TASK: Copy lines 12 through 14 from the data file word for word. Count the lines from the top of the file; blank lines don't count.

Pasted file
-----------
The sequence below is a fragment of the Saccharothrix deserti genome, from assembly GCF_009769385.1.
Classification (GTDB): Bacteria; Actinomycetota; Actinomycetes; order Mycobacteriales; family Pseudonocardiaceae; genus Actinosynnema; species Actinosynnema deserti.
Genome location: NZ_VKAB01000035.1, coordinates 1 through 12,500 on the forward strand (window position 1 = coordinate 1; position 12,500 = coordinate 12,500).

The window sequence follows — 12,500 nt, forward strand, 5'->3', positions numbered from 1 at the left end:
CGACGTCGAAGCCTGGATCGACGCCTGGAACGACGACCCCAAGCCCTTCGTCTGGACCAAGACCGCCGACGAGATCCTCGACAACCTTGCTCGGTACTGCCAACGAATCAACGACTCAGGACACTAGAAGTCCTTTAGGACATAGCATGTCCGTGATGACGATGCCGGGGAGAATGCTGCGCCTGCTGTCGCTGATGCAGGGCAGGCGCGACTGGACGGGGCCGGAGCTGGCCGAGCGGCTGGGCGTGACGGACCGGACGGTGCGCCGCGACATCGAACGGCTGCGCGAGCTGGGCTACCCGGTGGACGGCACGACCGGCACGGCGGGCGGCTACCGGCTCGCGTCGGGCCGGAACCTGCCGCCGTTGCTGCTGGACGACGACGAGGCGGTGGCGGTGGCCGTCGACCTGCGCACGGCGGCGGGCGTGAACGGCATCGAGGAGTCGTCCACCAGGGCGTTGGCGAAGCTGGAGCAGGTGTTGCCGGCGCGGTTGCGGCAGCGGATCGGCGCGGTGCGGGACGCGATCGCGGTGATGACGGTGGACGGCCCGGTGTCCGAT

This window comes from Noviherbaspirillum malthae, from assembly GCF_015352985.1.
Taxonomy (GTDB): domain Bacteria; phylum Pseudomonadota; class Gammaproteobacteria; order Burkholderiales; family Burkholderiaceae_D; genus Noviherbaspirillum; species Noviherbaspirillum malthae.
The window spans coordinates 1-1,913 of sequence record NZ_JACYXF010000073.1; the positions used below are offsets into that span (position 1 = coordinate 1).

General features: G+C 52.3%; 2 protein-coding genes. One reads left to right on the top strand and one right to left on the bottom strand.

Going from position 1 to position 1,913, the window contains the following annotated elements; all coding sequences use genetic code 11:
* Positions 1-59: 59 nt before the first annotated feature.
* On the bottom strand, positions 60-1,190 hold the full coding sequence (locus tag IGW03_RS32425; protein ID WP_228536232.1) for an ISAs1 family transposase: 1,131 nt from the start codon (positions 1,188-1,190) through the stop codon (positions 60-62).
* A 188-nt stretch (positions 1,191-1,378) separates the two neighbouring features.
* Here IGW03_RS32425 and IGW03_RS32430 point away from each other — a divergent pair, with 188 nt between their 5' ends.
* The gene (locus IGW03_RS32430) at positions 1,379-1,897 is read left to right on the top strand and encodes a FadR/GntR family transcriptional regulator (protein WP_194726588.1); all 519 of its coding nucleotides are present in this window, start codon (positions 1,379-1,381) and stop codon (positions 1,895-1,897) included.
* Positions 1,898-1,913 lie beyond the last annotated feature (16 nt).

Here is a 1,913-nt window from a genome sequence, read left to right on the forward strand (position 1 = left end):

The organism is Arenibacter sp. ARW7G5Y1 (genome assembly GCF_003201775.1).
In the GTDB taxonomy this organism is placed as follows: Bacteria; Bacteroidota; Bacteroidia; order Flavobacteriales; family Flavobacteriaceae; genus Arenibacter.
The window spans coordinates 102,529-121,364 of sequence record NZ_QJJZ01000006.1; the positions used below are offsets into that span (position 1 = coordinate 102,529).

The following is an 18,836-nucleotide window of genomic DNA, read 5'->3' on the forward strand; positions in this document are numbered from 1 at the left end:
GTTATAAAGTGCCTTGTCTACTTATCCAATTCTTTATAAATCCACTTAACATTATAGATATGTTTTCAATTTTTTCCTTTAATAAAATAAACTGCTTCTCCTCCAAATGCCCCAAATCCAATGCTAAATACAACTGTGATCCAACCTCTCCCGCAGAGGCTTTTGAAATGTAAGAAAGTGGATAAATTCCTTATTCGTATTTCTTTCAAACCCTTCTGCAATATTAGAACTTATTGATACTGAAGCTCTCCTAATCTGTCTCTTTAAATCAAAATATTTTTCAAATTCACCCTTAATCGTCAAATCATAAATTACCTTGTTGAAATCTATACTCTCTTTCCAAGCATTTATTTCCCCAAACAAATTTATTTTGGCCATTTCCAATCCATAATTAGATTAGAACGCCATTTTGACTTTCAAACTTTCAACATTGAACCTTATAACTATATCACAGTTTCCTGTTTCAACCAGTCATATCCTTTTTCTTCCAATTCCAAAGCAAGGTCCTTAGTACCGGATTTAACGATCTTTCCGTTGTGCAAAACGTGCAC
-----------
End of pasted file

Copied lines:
* On the bottom strand, positions 60-1,190 hold the full coding sequence (locus tag IGW03_RS32425; protein ID WP_228536232.1) for an ISAs1 family transposase: 1,131 nt from the start codon (positions 1,188-1,190) through the stop codon (positions 60-62).
* A 188-nt stretch (positions 1,191-1,378) separates the two neighbouring features.
* Here IGW03_RS32425 and IGW03_RS32430 point away from each other — a divergent pair, with 188 nt between their 5' ends.